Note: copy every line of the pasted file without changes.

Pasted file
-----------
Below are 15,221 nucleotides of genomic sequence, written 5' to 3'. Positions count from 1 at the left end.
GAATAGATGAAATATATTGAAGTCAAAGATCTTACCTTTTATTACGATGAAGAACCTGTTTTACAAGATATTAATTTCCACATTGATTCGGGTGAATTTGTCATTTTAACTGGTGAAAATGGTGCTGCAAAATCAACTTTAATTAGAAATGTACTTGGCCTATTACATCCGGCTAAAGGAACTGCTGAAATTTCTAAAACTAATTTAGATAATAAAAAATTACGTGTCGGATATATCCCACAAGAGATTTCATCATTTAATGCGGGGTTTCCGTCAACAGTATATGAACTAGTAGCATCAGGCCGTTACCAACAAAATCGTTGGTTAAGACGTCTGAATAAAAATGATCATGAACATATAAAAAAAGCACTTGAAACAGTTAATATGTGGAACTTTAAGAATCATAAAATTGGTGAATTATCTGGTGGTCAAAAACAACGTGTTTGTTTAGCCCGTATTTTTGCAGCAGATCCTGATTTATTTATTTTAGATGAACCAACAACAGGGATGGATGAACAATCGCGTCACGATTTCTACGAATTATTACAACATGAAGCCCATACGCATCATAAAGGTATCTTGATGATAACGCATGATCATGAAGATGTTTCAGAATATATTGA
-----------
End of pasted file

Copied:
Below are 15,221 nucleotides of genomic sequence, written 5' to 3'. Positions count from 1 at the left end.
GAATAGATGAAATATATTGAAGTCAAAGATCTTACCTTTTATTACGATGAAGAACCTGTTTTACAAGATATTAATTTCCACATTGATTCGGGTGAATTTGTCATTTTAACTGGTGAAAATGGTGCTGCAAAATCAACTTTAATTAGAAATGTACTTGGCCTATTACATCCGGCTAAAGGAACTGCTGAAATTTCTAAAACTAATTTAGATAATAAAAAATTACGTGTCGGATATATCCCACAAGAGATTTCATCATTTAATGCGGGGTTTCCGTCAACAGTATATGAACTAGTAGCATCAGGCCGTTACCAACAAAATCGTTGGTTAAGACGTCTGAATAAAAATGATCATGAACATATAAAAAAAGCACTTGAAACAGTTAATATGTGGAACTTTAAGAATCATAAAATTGGTGAATTATCTGGTGGTCAAAAACAACGTGTTTGTTTAGCCCGTATTTTTGCAGCAGATCCTGATTTATTTATTTTAGATGAACCAACAACAGGGATGGATGAACAATCGCGTCACGATTTCTACGAATTATTACAACATGAAGCCCATACGCATCATAAAGGTATCTTGATGATAACGCATGATCATGAAGATGTTTCAGAATATATTGA